Immissions (=concentration of air pollutants in the ambient atmosphere) result from the intensity and the type of emissions of air pollutants, the dispersion of air pollutants and their transportation.
The main air pollution indicators are SO2, NOx, PM, CO, VOC and O3.
Road traffic has become the first source of air pollution in urban areas.
Health effects caused by air pollutants depend on the absorbed dose, the type of pollutants and the individual susceptibility.
To provide a thorough presentation of sources, dispersion and transformation of major air pollutants.
To describe the health effects of these air pollutants.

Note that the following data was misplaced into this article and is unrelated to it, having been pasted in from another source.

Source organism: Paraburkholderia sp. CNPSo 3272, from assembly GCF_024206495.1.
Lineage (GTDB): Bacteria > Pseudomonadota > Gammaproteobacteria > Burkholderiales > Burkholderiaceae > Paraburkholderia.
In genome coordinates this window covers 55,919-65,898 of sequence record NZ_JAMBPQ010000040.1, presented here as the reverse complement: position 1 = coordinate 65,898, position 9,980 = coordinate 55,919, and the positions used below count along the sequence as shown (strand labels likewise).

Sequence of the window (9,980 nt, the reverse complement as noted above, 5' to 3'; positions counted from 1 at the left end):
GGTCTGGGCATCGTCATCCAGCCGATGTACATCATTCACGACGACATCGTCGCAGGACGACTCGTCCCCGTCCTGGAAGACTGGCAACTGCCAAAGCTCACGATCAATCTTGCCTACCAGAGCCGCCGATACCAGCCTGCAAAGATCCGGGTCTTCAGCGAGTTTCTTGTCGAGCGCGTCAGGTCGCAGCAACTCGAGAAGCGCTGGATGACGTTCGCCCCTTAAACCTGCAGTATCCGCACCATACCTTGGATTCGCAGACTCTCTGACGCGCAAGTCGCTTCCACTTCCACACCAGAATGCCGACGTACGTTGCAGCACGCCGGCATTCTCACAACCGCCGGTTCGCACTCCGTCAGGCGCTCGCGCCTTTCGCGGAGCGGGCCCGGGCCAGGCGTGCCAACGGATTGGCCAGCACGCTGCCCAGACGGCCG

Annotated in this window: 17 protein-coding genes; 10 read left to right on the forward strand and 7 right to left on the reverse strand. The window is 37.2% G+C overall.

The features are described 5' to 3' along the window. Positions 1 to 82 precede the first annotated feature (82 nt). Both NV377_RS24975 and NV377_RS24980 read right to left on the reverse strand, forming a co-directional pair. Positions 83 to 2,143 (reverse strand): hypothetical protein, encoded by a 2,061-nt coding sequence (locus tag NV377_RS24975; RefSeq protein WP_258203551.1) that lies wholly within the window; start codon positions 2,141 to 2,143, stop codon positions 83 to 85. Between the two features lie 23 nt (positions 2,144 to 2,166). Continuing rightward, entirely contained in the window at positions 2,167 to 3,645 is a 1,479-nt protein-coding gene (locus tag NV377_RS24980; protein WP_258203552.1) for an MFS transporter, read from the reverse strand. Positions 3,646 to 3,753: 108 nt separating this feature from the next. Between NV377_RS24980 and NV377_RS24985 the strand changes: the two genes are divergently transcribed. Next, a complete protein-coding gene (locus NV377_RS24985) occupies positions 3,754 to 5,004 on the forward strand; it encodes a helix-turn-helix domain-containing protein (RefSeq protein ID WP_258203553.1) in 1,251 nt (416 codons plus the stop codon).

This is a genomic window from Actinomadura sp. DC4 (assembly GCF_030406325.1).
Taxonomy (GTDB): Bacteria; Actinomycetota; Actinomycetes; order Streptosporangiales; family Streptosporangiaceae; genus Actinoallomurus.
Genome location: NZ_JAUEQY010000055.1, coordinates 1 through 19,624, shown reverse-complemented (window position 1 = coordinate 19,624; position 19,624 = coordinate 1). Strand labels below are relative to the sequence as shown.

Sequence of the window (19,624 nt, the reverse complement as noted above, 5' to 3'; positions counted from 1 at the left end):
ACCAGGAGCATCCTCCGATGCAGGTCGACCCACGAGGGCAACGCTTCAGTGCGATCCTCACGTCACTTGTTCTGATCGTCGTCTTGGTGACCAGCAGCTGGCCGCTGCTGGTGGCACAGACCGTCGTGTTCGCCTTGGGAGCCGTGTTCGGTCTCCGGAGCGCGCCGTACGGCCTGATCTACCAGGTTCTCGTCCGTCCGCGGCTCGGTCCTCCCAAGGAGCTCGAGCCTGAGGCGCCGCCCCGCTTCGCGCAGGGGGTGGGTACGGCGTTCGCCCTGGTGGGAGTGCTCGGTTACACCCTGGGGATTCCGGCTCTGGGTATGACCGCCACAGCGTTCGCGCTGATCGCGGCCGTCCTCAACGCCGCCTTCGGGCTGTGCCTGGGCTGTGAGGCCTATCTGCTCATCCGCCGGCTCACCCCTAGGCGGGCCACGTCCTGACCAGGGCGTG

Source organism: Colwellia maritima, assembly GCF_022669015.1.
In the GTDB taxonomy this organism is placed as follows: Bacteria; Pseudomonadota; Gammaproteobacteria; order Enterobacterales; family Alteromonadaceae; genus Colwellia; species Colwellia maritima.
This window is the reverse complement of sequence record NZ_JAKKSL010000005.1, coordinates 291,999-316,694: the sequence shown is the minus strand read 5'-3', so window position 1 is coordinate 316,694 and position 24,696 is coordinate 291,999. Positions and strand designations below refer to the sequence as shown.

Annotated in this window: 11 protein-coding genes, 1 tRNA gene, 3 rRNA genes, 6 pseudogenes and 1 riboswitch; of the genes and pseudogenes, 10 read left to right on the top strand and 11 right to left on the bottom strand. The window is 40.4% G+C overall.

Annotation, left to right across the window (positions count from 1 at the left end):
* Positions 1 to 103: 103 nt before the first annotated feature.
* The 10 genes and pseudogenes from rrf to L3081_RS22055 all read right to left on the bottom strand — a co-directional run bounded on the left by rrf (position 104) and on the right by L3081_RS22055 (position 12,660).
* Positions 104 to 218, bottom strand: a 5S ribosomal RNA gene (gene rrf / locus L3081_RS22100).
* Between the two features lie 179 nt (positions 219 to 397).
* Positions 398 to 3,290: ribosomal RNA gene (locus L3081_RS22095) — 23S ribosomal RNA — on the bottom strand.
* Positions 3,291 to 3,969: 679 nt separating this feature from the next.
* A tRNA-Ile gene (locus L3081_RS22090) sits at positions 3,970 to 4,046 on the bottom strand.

To explain the differences between emissions, immissions, exposure and absorbed dose.
To help readers to understand what is at stake in the topical scientific and political debate on air pollution.
Summary Air pollution, particularly in urban areas, constitutes a public health concern, as it has a harmful effect on the health, survival and activities of humans and other living organisms.
Here, the main types of air pollution commonly found in urban environments are presented, along with their sources, levels of emissions, mechanisms of dispersion, transformation, concentrations in ambient air (=immissions), and effects on the environment and health. In particular, the concepts of exposure, absorbed dose and individual susceptibility are explained. The recent evolution in air pollutant emissions and immissions due to the growing weight of road traffic is also described. Finally, European air quality criteria are highlighted.
- ©ERS 2004
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